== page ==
Prime Minister Binyamin Netanyahu called on the international community Sunday to set down a clear "red line" for the Iranians so Tehran feels the world's determination to stop its nuclear march.
Netanyahu, speaking at the beginning of the weekly cabinet meeting, articulated publicly what he has been saying for weeks behind closed doors: that it is not enough for there to be open-ended diplomacy, but clear red lines need to set so the Iranians see that there will be direct consequences for their actions.
Referring to last week's Non-Aligned Movement conference in Tehran, Netanyahu said that the representatives of 120 countries listened to the anti-Semitic rants of the Iranian leadership and "no one stood up, no one left the hall."
This lack of protest was even worse in light of the recent International Atomic Energy Agency report that "confirms what I have been saying for a long time – the international sanctions are making things difficult for the Iranian economy, but are not delaying at all the Iranian nuclear program."
"I think that the truth must be told," Netanyahu continued. "The international community is not putting down a clear red line to Iran, and Iran is not seeing international determination to stop its nuclear program."
Until the Iranians see a clear red line and this determination, he said, they will not stop moving their nuclear program forward. "Iran cannot get a nuclear weapon," he declared.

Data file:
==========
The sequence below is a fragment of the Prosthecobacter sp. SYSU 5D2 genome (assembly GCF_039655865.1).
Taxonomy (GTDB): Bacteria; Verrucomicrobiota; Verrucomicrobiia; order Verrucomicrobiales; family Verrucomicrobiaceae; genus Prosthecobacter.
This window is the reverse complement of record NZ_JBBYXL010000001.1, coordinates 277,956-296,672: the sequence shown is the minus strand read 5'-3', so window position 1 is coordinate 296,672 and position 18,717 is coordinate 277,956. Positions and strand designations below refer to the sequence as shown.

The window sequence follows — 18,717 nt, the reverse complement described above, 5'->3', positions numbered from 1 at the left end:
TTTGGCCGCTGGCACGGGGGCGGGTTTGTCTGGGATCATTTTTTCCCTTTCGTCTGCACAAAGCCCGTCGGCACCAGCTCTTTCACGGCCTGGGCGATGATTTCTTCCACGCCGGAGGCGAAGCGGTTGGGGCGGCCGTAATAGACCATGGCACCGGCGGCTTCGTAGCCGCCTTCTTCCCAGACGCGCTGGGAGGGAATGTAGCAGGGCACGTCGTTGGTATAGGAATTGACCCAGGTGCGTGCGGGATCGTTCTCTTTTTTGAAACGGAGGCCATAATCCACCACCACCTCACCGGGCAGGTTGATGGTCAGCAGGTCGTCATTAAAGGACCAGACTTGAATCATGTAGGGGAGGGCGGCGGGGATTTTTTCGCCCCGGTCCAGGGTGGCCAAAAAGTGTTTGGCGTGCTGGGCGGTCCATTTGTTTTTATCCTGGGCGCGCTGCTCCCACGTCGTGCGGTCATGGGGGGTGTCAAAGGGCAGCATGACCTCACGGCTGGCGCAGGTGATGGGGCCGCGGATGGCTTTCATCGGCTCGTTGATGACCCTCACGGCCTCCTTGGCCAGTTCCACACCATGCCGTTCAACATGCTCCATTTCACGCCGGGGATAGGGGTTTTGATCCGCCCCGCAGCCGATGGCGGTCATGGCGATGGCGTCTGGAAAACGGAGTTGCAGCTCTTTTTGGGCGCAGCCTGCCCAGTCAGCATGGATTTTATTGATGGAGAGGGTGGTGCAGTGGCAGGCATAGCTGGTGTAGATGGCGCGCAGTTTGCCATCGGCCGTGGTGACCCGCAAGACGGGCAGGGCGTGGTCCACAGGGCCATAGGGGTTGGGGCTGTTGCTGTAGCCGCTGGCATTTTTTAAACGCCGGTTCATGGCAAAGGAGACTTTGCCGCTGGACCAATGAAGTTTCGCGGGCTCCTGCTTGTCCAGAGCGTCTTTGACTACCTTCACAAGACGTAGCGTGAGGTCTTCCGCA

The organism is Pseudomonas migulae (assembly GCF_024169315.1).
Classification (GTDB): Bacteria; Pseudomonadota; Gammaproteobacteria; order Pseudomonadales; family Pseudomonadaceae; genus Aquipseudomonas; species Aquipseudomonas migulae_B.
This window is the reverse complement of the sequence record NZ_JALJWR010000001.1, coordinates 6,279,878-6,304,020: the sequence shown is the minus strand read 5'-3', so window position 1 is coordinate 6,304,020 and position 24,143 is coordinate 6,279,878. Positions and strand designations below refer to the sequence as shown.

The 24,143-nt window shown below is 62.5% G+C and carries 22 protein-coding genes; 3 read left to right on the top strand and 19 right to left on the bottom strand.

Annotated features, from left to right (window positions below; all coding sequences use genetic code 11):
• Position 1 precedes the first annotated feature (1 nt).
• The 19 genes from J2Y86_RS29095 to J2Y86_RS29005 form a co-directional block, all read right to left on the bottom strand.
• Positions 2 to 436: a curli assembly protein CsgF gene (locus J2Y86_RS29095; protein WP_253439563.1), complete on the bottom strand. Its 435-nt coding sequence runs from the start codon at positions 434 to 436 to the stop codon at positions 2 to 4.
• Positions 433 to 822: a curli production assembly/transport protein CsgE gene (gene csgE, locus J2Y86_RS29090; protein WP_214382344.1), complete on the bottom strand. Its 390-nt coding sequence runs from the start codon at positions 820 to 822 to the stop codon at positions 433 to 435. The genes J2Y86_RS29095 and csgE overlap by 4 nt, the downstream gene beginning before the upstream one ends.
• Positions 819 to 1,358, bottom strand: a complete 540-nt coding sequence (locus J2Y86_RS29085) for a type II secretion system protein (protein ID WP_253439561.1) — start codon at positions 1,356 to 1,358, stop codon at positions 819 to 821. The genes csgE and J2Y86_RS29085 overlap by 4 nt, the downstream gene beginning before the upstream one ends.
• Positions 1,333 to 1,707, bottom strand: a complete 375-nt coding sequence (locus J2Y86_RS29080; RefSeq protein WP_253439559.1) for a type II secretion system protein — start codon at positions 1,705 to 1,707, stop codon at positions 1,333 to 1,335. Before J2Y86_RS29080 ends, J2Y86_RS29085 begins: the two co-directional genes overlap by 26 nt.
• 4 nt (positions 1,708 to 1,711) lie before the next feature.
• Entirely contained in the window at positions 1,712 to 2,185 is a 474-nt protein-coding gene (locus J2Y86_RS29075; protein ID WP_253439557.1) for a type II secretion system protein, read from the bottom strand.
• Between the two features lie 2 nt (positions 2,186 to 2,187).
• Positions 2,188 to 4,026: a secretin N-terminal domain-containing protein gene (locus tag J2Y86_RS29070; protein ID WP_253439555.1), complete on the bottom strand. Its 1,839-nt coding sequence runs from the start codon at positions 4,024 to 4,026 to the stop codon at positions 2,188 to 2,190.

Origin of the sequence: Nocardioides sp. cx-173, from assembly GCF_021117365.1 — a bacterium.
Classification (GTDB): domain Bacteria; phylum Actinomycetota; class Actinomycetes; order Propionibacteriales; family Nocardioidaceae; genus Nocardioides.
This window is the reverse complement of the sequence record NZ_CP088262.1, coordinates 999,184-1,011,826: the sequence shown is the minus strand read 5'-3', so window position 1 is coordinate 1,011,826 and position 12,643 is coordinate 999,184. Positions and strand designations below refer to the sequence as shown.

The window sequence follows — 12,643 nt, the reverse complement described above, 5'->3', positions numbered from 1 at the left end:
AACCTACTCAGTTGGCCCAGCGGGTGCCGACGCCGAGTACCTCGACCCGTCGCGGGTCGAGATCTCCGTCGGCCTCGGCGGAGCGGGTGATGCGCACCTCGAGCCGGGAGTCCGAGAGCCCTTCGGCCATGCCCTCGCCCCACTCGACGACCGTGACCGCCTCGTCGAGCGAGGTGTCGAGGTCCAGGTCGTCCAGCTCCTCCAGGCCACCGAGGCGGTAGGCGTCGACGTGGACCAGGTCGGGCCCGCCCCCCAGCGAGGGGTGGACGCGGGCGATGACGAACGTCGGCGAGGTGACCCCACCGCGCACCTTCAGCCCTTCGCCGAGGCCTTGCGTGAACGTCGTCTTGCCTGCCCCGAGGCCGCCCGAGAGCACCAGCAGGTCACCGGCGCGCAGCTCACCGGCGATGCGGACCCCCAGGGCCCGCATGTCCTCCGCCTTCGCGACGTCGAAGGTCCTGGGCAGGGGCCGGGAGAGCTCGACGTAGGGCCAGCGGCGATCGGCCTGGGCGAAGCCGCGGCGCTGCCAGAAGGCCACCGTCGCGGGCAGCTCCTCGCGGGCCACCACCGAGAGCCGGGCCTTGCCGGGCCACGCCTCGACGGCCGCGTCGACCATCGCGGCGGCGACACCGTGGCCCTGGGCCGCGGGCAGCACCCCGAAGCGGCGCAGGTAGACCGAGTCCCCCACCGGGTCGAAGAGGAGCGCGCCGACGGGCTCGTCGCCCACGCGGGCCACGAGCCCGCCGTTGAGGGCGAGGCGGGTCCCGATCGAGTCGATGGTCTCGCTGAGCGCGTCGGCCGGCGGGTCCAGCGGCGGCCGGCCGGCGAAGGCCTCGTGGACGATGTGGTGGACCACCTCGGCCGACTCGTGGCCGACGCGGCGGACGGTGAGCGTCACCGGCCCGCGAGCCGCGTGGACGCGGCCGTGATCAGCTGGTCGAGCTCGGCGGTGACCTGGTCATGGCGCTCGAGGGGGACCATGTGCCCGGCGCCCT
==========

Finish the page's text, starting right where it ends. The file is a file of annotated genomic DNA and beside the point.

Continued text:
Turning to the economy and the steep rise in prices, Netanyahu pointed out the world was still in the midst of the worst economic crisis it has faced in the last 80 years.
"These difficulties are making things difficult for the citizens of all countries, especially developed countries, and also for Israelis," he said. "We need to tighten our belt in order to preserve Israel's economy, and that is not easy, and it presents difficulties for the citizens, and I know that"
Netanyahu said that alongside the difficulties, the government is taking action to ease the situation. He ticked off a number of steps, including free education for children from age three and free dental care until age 12.
"The most important thing," he said, "is that we are protecting the places of employment for Israeli citizens." To prove this point he referred to statistics released last week by the Central Bureau of Statistics placing the country's unemployment rate at 6.5%, lower than the unemployment level in the US, Europe and most developed nations in the world.
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